1-15-20 Antarctica's doomsday glacier is melting. Can we save it in time?
A massive research effort is under way to understand Antarctica's Thwaites glacier before it is too late. If it collapses, it could trigger catastrophic sea level rise, putting London and New York at risk. “YOU are very aware that if something goes wrong, it goes very wrong very quickly,” says Joanne Johnson, speaking from her tent near Thwaites glacier in one of the remotest parts of Antarctica. At the time, she and three colleagues were alone, more than 1600 kilometres from the nearest research station. Strong winds had pounded them and it had snowed heavily, making the terrain even more perilous. On the bright side, it was mercifully mild, at -5°C. Until now, fewer than 50 people have been to this part of West Antarctica, less than have been to space. By the end of this month, 100 will have visited. The reason why is simple: Thwaites is a potential climate time bomb that we need to learn much more about. This vast glacier is about the size of Great Britain. While it has been shrinking since the early 1990s, ice loss has almost doubled over the past 20 years. It is shedding a dizzying 35 billion tonnes a year. On its own, its collapse would raise seas by around 65 centimetres. That is worrying enough in the context of the 19-cm rise in the whole of the 20th century. But the bigger worry is that this glacier buttresses the entire West Antarctic ice sheet. If Thwaites goes, the fear is it will trigger a wider collapse of ice – enough to raise seas by a calamitous 3.3 metres within a few hundred years. This is why it deserves its reputation as the world’s most dangerous glacier, says Sridhar Anandakrishnan at Pennsylvania State University. “What happens at Thwaites affects the whole ice sheet.”

1-15-20 Australia's fire-driven storms are pumping smoke into the stratosphere
Thunderstorms generated by the Australian bushfires are very likely to have pumped as much smoke into the stratosphere as a volcanic eruption. Blazes across the country in the past few weeks have been so intense they have generated their own weather. They create rising air mixed with ash and smoke that results in thunderstorm clouds above the fires called pyrocumulonimbus (pyroCbs). Some of these are strong enough and rise high enough to have channelled smoke into the stratosphere, a plume of which has crossed the Atlantic Ocean in an eastward direction. NASA says this plume has now made a full circuit around the Earth. There were at least 20 pyroCbs between 28 and 31 December, and more on 4 January, some of which injected smoke into the stratosphere. The scale of the smoke in the stratosphere has now been calculated by David Peterson at the US Naval Research Laboratory, who is presenting his preliminary findings to the American Meteorological Society at a meeting in Boston later today. “It’s very likely on a volcanic scale,” he says. “The big thing here is really the impact that this is having on the stratosphere.” Although not of the scale of the 1991 eruption of Mount Pinatubo, the largest in modern history, the effect is similar to a more moderate eruption, Peterson says. In 2017, Peterson found that Canadian wildfires put as much smoke as a volcano into the stratosphere. He is now working to apply the same technique to the Australian fires and thunderstorms. “At this point I can tell you that this event is one of the largest, it’s very near the top. I can’t say for sure if it’s the biggest,” he says, in terms of the amount of smoke injected into the stratosphere. While it is well known that a volcanic eruption can put enough aerosols into the atmosphere to have a cooling effect, the different chemistry of pyroCbs means the impacts of the fires on global temperatures aren’t yet entirely clear.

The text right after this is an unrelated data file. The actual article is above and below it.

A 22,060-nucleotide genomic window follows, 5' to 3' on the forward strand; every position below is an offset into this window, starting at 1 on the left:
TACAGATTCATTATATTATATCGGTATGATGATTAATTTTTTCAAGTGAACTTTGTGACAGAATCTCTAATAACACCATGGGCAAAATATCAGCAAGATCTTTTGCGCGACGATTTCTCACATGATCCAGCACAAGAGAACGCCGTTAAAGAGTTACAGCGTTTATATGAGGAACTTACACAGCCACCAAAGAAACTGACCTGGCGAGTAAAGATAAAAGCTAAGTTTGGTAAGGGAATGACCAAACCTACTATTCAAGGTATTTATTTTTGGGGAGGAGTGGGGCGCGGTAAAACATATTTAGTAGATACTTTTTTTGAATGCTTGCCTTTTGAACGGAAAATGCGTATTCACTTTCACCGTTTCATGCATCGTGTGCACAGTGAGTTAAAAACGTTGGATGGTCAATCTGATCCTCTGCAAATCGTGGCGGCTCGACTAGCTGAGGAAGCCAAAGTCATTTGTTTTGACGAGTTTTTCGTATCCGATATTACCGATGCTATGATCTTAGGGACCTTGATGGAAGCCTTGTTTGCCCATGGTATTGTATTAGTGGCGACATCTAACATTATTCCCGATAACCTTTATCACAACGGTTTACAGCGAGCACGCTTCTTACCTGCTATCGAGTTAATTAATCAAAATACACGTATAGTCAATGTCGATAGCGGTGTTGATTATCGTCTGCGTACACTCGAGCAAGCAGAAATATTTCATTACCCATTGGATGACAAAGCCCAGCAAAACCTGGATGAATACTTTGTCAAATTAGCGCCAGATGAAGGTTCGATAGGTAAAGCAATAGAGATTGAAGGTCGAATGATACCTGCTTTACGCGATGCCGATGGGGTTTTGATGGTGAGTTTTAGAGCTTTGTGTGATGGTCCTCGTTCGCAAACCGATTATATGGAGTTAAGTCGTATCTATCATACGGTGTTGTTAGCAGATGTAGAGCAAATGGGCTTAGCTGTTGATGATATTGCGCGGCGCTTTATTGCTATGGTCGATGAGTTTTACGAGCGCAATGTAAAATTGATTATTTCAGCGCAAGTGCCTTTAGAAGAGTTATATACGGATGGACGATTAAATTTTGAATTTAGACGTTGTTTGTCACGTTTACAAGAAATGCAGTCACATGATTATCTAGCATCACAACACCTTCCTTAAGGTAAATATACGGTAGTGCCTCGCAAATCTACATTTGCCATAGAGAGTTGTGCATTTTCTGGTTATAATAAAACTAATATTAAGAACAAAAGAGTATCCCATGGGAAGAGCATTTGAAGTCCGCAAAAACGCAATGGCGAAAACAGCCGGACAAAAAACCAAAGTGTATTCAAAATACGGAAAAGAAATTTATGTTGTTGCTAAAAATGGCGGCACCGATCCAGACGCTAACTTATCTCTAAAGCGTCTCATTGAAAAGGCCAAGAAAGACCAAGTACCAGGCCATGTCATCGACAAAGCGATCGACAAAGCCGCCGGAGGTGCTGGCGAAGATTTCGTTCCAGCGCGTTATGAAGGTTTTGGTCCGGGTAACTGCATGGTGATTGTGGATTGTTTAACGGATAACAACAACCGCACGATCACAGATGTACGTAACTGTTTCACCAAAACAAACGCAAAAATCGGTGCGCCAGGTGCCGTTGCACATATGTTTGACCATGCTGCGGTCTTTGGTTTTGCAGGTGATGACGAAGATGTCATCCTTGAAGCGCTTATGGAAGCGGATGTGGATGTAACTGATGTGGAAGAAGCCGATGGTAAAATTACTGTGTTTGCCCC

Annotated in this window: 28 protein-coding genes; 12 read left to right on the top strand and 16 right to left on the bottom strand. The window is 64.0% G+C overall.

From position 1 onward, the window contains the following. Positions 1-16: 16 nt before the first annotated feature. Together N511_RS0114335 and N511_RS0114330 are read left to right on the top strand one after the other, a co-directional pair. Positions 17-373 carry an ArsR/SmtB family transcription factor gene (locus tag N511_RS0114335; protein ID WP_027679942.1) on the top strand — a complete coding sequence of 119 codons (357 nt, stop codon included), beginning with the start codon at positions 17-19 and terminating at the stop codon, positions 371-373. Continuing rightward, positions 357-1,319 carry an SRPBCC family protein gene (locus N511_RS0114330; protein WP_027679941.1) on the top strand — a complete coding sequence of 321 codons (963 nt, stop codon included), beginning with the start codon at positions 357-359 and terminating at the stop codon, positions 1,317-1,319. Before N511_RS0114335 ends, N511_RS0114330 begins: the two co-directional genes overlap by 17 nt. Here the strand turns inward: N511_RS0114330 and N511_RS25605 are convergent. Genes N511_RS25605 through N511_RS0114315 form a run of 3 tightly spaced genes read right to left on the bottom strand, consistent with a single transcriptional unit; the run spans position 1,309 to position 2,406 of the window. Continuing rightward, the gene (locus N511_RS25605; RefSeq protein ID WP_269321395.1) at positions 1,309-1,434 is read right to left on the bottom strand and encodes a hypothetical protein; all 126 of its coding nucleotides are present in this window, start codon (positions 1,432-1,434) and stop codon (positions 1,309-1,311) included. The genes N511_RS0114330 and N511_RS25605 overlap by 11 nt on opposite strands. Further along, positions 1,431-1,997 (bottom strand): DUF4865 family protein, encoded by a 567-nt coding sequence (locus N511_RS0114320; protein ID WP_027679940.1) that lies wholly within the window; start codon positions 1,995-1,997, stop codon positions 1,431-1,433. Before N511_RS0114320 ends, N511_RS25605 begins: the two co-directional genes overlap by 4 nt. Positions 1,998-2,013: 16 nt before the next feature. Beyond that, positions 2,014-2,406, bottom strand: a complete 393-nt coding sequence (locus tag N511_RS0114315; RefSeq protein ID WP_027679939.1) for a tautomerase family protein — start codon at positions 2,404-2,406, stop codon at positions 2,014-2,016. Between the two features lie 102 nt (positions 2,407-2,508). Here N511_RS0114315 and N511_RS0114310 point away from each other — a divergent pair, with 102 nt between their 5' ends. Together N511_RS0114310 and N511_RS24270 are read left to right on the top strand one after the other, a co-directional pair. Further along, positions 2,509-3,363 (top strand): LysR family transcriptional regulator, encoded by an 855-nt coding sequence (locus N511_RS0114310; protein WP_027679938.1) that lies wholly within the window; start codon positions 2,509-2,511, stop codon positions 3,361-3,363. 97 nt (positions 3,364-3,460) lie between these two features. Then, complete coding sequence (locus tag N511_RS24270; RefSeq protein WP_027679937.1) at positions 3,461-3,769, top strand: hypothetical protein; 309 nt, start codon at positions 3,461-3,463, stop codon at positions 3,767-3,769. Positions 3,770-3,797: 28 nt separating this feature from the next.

1-15-20 Exclusive: UK considering ambitious new climate plan soon after Brexit
The UK government is looking to announce a new, more ambitious blueprint to reduce its carbon emissions soon after the country leaves the European Union on 31 January, New Scientist understands. The move would be seen as a sign the UK wants to show leadership on climate change post-Brexit and to encourage other governments to follow suit ahead of it hosting a major UN climate summit in Glasgow this November. Current carbon cutting plans submitted by world leaders under the Paris climate agreement put us on course for at least a 3°C rise in global temperatures, which scientists say would have devastating impacts. Campaigners, vulnerable countries and the UN secretary-general Antonio Guterres have all called on leaders to submit new, stronger plans before Glasgow, as part of the Paris accord’s “ratchet mechanism”. The idea is to help close the gap between 3°C and the Paris deal’s goal of remaining well below 2°C of warming. As it stands, the UK’s international commitment is to cut its carbon emissions by 40 per cent by 2030 based on 1990 levels, as set out in a joint plan submitted by the EU nearly five years ago. But Brexit means the UK will no longer be part of the EU’s climate plan, or “nationally determined contribution” (NDC) in the jargon of international climate talks, and it will need to submit a fresh one to the United Nations. Officials are considering doing so as soon as February, UK government sources say. The plan would be one of the first of a new wave of “enhanced NDCs” that help to close the gap between the current disastrous trajectory of warming and the more limited warming if the Paris targets are met. Only two tiny emitters, the small Pacific island state of the Marshall Islands and Suriname in South America, have submitted enhanced NDCs so far.

1-15-20 COP26: Climate summit may cost 'several hundred million pounds'